10 Hints from the Master Gardeners

First of all, let me say thank you for your patience as we worked a bit behind the scenes here at the Chickadee Nest the past few weeks.  I’ve missed sharing with you here, and hope to get back into the regular posting groove… lots of exciting things coming up!

Secondly… a confession!  My garden is a MESS this year!!  I knew I wasn’t going to have much time to devote to it this year, so I only planted a few things… a few varieties of bell peppers, some leeks and an attempt at Indian Gemstone corn (to enhance a study of the Mandans and Lewis & Clark from last school year).  And since we had an abundance of rain earlier this year, everything is running a bit behind the normal summer schedule.  So far, we’ve harvested one lowly little green pepper, and the weeds have become our preeminent crop.  Note to self: Must fix that soon before all is lost!

The kidlets, on the other hand, have had another great year of Garden & Grow through our local University Extension.  I know I’ve mentioned it here before as this is our third year of participating, and my main reason for not planting tomatoes in our own garden… because we get so much from the gardens the kids plant!  The class is taught by the Extension’s own Master Gardeners, and the kids have learned so much that I thought I’d share some of those great gardening tips here, in no particular order!

  1. Shredded paper and straw make the best (not to mention ecologically friendly!) counter-weed agent.  Lay it down between your plants and walk on it as you water and tend to your plants.  It also breaks down easily helping to enrich the soil for next year’s garden.
  2.  Rotate your veggies!  Don’t plant the same veggies in the same location every year.  Some plants, like corn, are nutrient-suckers.  Plant them in the same place and they may not do as well in the following years.
  3. Plant different varieties of the same veggie.  You may get better results with one than the other, then you will know for future gardens how to maximize your crop.
  4. Compost, compost, compost!  It’s not as hard as it sounds, and your plants will love it!
  5. One trick to use before the garden season begins is to “solarize” your garden beds. (I think I’ll have to use this one next year!) Water the soil, then put down a heavy-duty clear plastic sheet.  Weigh down the edges with rocks or bricks, then leave it in place for a few weeks.  Remove when you’re ready to till and plant your garden.  This method should kill at least 60% of all weed seeds in the soil.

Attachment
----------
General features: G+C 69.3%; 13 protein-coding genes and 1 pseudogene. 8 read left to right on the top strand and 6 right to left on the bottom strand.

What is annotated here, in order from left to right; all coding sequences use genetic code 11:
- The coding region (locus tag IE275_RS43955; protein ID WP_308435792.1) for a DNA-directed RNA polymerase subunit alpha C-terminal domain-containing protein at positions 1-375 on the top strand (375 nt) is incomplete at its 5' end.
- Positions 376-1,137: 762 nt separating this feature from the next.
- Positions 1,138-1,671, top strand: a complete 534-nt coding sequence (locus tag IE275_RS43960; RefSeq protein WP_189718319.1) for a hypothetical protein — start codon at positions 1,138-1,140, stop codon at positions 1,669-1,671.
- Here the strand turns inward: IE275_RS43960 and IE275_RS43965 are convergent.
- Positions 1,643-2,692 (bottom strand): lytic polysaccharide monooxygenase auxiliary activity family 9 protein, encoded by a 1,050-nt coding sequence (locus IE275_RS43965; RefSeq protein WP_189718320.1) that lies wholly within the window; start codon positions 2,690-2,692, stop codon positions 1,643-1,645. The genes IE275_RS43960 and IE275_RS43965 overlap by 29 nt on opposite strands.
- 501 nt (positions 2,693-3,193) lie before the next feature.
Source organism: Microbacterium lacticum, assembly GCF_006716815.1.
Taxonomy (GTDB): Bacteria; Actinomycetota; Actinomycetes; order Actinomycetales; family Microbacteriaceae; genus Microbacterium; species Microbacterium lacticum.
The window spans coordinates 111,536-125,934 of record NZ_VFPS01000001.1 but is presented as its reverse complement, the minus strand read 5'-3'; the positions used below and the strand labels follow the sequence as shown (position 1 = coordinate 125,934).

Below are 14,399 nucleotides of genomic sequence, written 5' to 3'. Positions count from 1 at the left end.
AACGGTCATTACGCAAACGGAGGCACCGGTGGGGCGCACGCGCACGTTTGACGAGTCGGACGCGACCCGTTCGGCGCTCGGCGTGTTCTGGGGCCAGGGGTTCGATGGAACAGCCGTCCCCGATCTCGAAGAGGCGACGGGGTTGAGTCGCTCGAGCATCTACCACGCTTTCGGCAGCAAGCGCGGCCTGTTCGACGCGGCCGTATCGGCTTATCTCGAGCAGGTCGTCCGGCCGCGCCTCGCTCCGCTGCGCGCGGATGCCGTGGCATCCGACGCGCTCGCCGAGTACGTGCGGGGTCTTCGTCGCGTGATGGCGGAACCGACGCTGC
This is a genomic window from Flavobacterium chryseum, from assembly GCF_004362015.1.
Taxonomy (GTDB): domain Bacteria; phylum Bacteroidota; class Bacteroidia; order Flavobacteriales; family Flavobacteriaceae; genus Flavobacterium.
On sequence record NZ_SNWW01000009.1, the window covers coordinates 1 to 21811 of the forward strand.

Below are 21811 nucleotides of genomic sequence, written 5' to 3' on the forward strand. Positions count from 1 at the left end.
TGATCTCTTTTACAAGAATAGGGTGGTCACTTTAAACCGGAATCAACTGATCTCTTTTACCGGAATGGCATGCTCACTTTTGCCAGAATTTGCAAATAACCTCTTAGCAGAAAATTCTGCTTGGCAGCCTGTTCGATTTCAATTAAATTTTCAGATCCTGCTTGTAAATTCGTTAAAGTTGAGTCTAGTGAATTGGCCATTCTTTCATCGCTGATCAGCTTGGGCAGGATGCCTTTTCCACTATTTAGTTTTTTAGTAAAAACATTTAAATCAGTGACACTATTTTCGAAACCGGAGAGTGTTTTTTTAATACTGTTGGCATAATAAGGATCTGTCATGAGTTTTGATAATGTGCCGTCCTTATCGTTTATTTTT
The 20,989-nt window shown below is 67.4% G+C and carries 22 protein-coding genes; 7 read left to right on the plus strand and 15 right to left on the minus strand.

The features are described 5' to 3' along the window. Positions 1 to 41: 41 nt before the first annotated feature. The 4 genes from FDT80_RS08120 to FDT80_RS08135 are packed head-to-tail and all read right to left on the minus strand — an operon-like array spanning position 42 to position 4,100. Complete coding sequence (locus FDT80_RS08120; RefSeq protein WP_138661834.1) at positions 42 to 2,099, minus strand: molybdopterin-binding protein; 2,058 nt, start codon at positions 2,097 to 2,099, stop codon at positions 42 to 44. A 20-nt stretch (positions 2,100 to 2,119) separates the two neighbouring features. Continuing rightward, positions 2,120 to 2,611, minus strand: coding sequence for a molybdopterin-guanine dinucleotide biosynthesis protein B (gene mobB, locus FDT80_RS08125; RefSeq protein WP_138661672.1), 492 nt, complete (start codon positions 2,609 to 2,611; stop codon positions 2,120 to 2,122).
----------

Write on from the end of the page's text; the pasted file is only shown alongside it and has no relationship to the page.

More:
6. If you store seeds properly, they can last 5-10 years, if you’re lucky.  However, they grow best when 2-3 years old at most.
  7.  Planting Marigolds in your garden is a great way to help deter pests.
  8. Some crops cross-pollinate easily, so you don’t want to plant them next to each other.  For example, cucumbers and cantaloupe make an unusual looking but inedible cucalope. (Or is it a cantaber?) 😉
  9. When you water, make sure you get the soil and not the leaves.  Excess water on leaves can lead to mold issues.
  10. And my favorite tip of all… if (when!) you get a bumper crop of tomatoes… make salsa.  Lots of it!


How is your garden doing so far this year? Has this spring’s weather affected your area and/or your summer harvest so far? What are your best gardening tips and hints?  Make sure to check out our other Gardening posts!



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Topics: Gardening

2 responses to “10 Hints from the Master Gardeners”

  1. LK says:

    Thank you, Honey! Many good tips here. There is a tip I did not see above. Do not over water tomatoes or they will develop “black bottoms.” Must be some kind of mold. Allow the soil to dry out between waterings.

    My last addition is do not plant mint herb in a flowerbed unless you want it to take over everything. (Laugh!) Instead plant it in a large pot. You can harvest and dry the mint or put in the freezer and you will have it through the winter!

  2. chickadee says:

    Yes! There are lots of good hints…! I deccided to limit to 10, otherwise the post would’ve been a book instead! 🙂

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